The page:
Dallas McCord “Mack” Reynolds (November 11, 1917 – January 30, 1983) was an American science fiction writer. His pen names included Dallas Ross, Mark Mallory, Clark Collins, Dallas Rose, Guy McCord, Maxine Reynolds, Bob Belmont, and Todd Harding. His work focused on socioeconomic speculation, usually expressed in thought-provoking explorations of utopian societies from a radical, sometime satiric perspective. He was a popular author from the 1950s to the 1970s, especially with readers of science fiction and fantasy magazines.
Reynolds was the first author to write an original novel based upon the 1966-1969 NBC television series Star Trek.
Space Opera is a subgenre of science fiction that emphasizes space warfare, melodramatic adventure, interplanetary battles, chivalric romance, and risk-taking. Set mainly or entirely in outer space, it usually involves conflict between opponents possessing advanced abilities, futuristic weapons, and other sophisticated technology.
The term has no relation to music, as in a traditional opera, but is instead a play on the terms “soap opera”, a melodramatic television series, and “horse opera”, which was coined during the 1930s to indicate a formulaic Western movie. Space operas emerged in the 1930s and continue to be produced in literature, film, comics, television, and video games.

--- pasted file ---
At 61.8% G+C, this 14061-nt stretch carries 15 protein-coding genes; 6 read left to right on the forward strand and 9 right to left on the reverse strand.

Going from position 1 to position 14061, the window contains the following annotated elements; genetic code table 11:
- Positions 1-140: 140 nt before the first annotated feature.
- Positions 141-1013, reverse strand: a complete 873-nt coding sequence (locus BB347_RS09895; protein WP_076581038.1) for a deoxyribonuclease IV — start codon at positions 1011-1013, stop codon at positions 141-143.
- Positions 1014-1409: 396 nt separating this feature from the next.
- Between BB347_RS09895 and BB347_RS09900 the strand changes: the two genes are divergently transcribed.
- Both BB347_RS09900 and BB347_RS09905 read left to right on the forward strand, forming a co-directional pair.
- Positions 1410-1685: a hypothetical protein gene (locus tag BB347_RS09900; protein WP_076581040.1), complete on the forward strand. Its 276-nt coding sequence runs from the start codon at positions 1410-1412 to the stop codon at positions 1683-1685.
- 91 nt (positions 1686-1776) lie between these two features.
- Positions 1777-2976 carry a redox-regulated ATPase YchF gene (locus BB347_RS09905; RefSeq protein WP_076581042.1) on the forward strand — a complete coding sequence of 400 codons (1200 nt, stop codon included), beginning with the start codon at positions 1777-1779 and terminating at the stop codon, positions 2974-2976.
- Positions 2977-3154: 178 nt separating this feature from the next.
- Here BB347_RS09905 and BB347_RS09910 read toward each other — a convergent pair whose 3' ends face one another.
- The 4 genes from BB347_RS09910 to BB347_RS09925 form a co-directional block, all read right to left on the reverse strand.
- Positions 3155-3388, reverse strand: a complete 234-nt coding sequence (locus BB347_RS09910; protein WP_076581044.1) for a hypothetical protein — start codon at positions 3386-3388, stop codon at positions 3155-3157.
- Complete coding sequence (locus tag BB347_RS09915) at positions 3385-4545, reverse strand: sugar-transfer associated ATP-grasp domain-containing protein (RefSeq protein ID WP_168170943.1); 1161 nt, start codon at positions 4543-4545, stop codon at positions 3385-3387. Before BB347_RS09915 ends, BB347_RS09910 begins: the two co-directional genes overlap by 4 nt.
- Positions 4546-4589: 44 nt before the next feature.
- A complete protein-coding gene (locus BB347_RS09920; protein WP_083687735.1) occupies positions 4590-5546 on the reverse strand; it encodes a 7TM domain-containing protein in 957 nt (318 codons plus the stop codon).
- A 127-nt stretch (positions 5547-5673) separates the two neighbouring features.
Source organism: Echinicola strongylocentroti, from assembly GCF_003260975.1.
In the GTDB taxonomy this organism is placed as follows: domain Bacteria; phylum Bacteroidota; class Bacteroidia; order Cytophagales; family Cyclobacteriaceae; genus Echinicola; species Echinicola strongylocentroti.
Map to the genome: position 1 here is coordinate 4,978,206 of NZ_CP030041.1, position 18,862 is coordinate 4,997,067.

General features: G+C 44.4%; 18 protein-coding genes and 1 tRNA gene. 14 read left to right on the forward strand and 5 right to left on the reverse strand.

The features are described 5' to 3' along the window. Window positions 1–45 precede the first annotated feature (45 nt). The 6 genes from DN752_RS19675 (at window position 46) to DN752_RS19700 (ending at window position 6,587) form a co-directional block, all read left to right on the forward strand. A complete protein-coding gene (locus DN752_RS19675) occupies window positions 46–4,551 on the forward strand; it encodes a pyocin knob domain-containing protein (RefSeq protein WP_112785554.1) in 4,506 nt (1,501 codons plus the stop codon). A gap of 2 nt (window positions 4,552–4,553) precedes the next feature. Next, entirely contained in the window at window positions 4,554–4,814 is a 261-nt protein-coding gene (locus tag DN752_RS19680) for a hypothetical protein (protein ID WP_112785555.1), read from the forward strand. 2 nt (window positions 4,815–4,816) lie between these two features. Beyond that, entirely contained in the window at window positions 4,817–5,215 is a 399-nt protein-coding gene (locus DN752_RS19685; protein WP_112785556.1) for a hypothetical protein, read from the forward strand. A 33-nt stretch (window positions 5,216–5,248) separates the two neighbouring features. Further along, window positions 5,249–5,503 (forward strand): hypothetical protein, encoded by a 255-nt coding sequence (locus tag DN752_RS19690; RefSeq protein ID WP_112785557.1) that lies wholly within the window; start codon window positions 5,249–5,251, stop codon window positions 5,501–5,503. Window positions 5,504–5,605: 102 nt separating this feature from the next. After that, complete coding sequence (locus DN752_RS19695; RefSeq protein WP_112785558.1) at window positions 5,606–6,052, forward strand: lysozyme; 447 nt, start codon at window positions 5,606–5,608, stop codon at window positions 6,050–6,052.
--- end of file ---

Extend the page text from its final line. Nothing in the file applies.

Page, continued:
The Golden Age of Pulp Magazine Fiction derives from pulp magazines (often referred to as “the pulps”) as they were inexpensive fiction magazines that were published from 1896 to the late 1950s. The term pulp derives from the cheap wood pulp paper on which the magazines were printed. In contrast, magazines printed on higher-quality paper were called “glossies” or “slicks”. (Wikipedia)
The pulps gave rise to the term pulp fiction. Pulps were the successors to the penny dreadfuls, dime novels, and short-fiction magazines of the 19th century. Although many writers wrote for pulps, the magazines were proving grounds for those authors like Robert Heinlein, Louis LaMour, “Max Brand”, Ray Bradbury, Philip K. Dick, and many others. The best writers moved onto longer fiction required by paperback publishers. Many of these authors have never been out of print, even long after their passing.
- Ultima Thule
- Black Man’s Burden
- Happy Ending (with Fredric Brown)
- Status Quo
- I’m a Stranger Here Myself
- Border, Breed Nor Birth
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